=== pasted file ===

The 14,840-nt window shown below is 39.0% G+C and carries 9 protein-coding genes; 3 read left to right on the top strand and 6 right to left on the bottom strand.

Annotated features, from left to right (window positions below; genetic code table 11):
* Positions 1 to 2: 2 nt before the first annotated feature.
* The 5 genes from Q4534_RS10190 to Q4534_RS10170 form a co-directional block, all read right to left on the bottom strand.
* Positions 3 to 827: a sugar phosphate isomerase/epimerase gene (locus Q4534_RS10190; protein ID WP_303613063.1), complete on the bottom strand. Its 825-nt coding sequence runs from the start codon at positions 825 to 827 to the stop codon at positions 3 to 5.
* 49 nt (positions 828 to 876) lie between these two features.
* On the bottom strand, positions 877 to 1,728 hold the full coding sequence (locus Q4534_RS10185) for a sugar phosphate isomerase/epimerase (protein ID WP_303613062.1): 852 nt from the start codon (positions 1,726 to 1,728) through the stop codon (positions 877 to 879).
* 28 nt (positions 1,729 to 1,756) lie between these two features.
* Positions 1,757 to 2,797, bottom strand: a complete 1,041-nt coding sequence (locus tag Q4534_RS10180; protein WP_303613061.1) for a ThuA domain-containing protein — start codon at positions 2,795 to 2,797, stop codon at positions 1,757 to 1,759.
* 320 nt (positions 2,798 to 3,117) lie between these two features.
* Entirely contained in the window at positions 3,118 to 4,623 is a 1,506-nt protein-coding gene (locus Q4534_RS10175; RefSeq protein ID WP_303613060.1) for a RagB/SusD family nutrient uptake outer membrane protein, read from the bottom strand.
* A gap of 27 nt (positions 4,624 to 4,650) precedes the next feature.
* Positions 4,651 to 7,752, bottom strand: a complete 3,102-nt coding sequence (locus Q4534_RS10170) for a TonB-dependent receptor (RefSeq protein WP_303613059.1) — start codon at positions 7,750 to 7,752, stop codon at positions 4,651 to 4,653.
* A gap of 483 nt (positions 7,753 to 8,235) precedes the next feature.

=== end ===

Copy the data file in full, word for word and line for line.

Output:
The 14,840-nt window shown below is 39.0% G+C and carries 9 protein-coding genes; 3 read left to right on the top strand and 6 right to left on the bottom strand.

Annotated features, from left to right (window positions below; genetic code table 11):
* Positions 1 to 2: 2 nt before the first annotated feature.
* The 5 genes from Q4534_RS10190 to Q4534_RS10170 form a co-directional block, all read right to left on the bottom strand.
* Positions 3 to 827: a sugar phosphate isomerase/epimerase gene (locus Q4534_RS10190; protein ID WP_303613063.1), complete on the bottom strand. Its 825-nt coding sequence runs from the start codon at positions 825 to 827 to the stop codon at positions 3 to 5.
* 49 nt (positions 828 to 876) lie between these two features.
* On the bottom strand, positions 877 to 1,728 hold the full coding sequence (locus Q4534_RS10185) for a sugar phosphate isomerase/epimerase (protein ID WP_303613062.1): 852 nt from the start codon (positions 1,726 to 1,728) through the stop codon (positions 877 to 879).
* 28 nt (positions 1,729 to 1,756) lie between these two features.
* Positions 1,757 to 2,797, bottom strand: a complete 1,041-nt coding sequence (locus tag Q4534_RS10180; protein WP_303613061.1) for a ThuA domain-containing protein — start codon at positions 2,795 to 2,797, stop codon at positions 1,757 to 1,759.
* 320 nt (positions 2,798 to 3,117) lie between these two features.
* Entirely contained in the window at positions 3,118 to 4,623 is a 1,506-nt protein-coding gene (locus Q4534_RS10175; RefSeq protein ID WP_303613060.1) for a RagB/SusD family nutrient uptake outer membrane protein, read from the bottom strand.
* A gap of 27 nt (positions 4,624 to 4,650) precedes the next feature.
* Positions 4,651 to 7,752, bottom strand: a complete 3,102-nt coding sequence (locus Q4534_RS10170) for a TonB-dependent receptor (RefSeq protein WP_303613059.1) — start codon at positions 7,750 to 7,752, stop codon at positions 4,651 to 4,653.
* A gap of 483 nt (positions 7,753 to 8,235) precedes the next feature.